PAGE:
This doesn’t excuse financial mismanagement, but we must look at the whole picture. For example, I often hear this about churches in America: “The pastor is surrounded by ‘yes’ men.” Should we be surrounded by “no” men? God forbid. A healthy church is a unified church. This does not mean that it’s okay to control the board or manipulate decisions, but this topic deserves a closer look. Many times when people make this statement, it’s because they were denied a request. Instead of repenting of a wrong attitude, they use the “yes men” clause against the leadership. But sometimes their concern is very valid. So yes, some churches have passive board members who do not confront overbearing pastors, and I’m not defending that behavior. However, the answer is not a passive pastor. Within the leadership of the church, there ought to be unity, which is only found in prayerful submission to one another.
Leaders walk a very fine line:
Church leaders must be bold but also broken, firm but flexible, hard on sin but humble with others, demanding excellence but not pushy, motivating but not overbearing. Sadly, it’s impossible to walk this line perfectly. We need to own our faults, apologize, and ask God to change us. But on the flip side, a wounded pastor who is constantly under the microscope—where every word and action is weighed in the balances—can become passive to avoid pain. We begin to think, “I don’t want to deal with that issue; I’ve been hurt many times before,” and we become paralyzed.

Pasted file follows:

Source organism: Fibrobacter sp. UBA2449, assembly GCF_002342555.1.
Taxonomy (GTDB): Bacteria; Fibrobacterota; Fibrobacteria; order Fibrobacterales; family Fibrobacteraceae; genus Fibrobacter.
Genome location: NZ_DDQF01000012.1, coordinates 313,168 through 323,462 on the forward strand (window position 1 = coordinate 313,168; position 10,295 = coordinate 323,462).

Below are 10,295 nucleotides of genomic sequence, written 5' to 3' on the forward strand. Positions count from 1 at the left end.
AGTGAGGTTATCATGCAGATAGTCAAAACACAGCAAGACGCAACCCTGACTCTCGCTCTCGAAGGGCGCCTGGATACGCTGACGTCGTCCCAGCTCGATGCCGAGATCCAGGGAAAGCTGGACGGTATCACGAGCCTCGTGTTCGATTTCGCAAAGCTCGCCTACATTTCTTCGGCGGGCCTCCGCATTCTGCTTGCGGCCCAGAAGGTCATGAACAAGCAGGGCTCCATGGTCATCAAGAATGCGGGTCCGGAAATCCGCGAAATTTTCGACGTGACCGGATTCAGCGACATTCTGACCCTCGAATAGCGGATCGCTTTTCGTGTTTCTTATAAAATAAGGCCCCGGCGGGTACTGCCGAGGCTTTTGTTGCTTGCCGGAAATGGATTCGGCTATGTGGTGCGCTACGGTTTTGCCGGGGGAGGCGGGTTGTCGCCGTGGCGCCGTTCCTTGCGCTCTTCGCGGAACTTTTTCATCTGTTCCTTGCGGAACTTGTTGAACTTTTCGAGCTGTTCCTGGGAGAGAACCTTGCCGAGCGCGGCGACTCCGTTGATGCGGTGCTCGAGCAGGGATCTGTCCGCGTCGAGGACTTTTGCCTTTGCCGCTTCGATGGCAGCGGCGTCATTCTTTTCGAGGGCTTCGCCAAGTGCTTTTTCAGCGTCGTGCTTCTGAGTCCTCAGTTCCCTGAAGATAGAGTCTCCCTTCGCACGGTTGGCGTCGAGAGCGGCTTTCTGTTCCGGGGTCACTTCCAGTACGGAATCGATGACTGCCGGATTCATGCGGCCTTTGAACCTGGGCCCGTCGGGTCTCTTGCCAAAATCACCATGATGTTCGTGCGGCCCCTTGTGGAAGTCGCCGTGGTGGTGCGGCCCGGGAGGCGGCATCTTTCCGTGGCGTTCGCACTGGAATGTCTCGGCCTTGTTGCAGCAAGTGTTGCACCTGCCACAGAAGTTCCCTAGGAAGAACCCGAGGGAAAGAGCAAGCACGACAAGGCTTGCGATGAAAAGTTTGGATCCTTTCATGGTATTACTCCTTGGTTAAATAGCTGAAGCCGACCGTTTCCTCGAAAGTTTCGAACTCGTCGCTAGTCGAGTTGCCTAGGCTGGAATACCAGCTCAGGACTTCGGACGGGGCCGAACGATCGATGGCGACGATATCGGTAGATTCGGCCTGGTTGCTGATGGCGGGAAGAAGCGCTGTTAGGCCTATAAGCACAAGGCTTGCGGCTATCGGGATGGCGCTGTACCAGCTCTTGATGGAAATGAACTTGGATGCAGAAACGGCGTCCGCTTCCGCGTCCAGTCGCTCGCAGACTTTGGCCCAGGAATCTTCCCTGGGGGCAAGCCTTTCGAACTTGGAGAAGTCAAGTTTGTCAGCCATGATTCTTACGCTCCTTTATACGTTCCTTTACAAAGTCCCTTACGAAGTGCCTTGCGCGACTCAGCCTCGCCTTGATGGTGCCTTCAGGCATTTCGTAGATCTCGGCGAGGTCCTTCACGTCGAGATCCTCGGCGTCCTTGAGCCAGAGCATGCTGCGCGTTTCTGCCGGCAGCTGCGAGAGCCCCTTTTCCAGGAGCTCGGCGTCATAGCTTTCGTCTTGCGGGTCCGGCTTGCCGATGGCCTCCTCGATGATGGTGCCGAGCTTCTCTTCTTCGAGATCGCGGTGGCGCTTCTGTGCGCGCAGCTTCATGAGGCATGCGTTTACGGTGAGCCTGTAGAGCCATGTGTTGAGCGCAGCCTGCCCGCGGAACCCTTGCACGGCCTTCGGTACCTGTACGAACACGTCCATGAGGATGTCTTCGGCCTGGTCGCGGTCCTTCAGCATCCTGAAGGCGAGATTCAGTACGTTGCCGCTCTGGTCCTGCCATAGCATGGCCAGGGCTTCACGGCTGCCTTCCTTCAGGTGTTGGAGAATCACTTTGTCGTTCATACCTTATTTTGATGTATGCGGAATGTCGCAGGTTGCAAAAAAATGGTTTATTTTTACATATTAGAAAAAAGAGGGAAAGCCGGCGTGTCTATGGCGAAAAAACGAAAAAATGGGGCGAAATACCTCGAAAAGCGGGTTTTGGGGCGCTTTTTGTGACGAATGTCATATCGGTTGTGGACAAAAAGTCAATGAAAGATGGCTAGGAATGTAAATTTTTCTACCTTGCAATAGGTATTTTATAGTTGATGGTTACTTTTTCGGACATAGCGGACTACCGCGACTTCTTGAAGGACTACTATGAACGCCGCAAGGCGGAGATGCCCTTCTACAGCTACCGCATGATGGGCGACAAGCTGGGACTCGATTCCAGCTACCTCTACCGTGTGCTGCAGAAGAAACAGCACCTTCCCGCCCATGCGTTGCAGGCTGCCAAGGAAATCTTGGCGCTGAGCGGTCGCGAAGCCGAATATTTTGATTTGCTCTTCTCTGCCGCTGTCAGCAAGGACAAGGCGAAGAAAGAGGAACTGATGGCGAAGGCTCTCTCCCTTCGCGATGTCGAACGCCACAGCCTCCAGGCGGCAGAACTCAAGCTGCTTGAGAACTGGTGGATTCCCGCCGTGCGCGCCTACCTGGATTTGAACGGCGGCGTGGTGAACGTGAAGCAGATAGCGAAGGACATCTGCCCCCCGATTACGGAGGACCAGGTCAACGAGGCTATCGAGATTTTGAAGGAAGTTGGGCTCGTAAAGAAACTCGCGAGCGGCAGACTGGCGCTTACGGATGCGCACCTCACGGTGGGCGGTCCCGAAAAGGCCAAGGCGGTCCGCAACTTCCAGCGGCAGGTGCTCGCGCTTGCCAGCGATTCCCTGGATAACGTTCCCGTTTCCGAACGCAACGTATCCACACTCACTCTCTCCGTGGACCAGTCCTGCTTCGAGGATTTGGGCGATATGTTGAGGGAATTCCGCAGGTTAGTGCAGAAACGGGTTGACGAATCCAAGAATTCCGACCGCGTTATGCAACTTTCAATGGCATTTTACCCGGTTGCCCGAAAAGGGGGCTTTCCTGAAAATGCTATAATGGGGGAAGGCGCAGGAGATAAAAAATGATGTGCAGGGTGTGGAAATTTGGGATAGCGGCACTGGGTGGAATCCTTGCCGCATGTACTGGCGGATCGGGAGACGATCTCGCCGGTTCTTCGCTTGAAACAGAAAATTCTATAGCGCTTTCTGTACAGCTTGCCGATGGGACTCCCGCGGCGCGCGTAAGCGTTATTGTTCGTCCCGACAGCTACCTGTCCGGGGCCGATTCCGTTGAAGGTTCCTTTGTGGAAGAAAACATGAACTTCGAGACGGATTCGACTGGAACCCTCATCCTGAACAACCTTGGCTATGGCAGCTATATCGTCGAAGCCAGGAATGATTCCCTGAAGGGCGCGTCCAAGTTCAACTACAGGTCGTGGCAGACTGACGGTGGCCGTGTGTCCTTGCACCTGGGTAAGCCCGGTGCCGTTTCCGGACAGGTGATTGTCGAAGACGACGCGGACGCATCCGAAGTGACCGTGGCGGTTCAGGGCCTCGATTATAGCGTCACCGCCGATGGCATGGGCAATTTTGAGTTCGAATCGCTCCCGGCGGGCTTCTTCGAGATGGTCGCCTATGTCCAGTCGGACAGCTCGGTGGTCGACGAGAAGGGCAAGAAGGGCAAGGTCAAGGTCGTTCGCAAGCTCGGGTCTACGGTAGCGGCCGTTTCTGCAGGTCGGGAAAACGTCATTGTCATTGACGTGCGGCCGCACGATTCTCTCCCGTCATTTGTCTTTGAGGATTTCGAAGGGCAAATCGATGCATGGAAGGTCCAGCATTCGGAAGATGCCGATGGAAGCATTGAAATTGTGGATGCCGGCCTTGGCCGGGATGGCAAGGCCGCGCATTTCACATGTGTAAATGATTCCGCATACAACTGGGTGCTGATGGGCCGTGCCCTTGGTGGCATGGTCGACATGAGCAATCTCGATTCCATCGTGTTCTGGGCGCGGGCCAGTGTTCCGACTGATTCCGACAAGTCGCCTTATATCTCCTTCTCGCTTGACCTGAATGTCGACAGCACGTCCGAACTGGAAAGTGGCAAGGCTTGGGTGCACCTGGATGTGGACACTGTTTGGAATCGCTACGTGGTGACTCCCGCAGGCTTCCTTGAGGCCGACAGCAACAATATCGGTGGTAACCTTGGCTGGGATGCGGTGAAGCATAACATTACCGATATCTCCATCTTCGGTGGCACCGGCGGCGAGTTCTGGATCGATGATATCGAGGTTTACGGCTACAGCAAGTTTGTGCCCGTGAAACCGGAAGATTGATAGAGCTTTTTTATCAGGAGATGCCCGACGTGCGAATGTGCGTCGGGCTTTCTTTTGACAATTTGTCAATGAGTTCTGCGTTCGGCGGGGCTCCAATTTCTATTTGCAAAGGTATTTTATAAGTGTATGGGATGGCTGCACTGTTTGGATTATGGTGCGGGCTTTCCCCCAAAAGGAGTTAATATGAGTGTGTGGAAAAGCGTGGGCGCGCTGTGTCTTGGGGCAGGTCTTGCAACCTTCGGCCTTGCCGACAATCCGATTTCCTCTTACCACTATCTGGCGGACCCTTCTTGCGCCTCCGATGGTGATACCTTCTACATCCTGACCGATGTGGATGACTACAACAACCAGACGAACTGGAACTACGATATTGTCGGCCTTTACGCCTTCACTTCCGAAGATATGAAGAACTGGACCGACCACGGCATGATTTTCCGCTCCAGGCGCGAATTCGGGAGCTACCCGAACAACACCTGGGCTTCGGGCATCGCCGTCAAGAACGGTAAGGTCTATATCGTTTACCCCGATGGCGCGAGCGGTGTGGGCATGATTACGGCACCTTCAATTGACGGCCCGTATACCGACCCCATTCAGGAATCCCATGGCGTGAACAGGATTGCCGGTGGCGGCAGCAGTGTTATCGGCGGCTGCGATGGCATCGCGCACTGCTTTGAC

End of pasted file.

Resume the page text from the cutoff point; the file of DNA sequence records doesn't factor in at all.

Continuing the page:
The passive pastor gets steamrolled, and the abusive pastor is the steamroller. Pastors will spend their lives trying to find the middle ground. Those who are abusive, manipulating, and controlling (the wrong type of control, that is) need to repent and seek restoration and rebuild broken relationships. Passive, weak, people-pleasing pastors also need to repent and spend time in the prayer closet. Ask God for boldness to lead, fortitude to make tough decisions, and the strength to continue. Bold, humble, gracious leaders are desperately needed in these dire times. The church, as well as our nation, desperately needs to hear “the voice crying in the wilderness” to awaken, convict, and restore.
It’s hard to walk the fine line between passivity and passion; balance and boldness. As they say, “The struggle is real.” As a child, I would isolate myself to prevent future pain (I still tend to do that today). I became an approval seeker, something you would find hard to believe if you heard my preaching. Angry people scare me and personal criticism hurts more deeply than it should. The deep pains of ministry can linger, and the enemy of our soul will use them against us. Thankfully, God makes provision for all our needs through His Word. He must be our anchor and our true source of hope.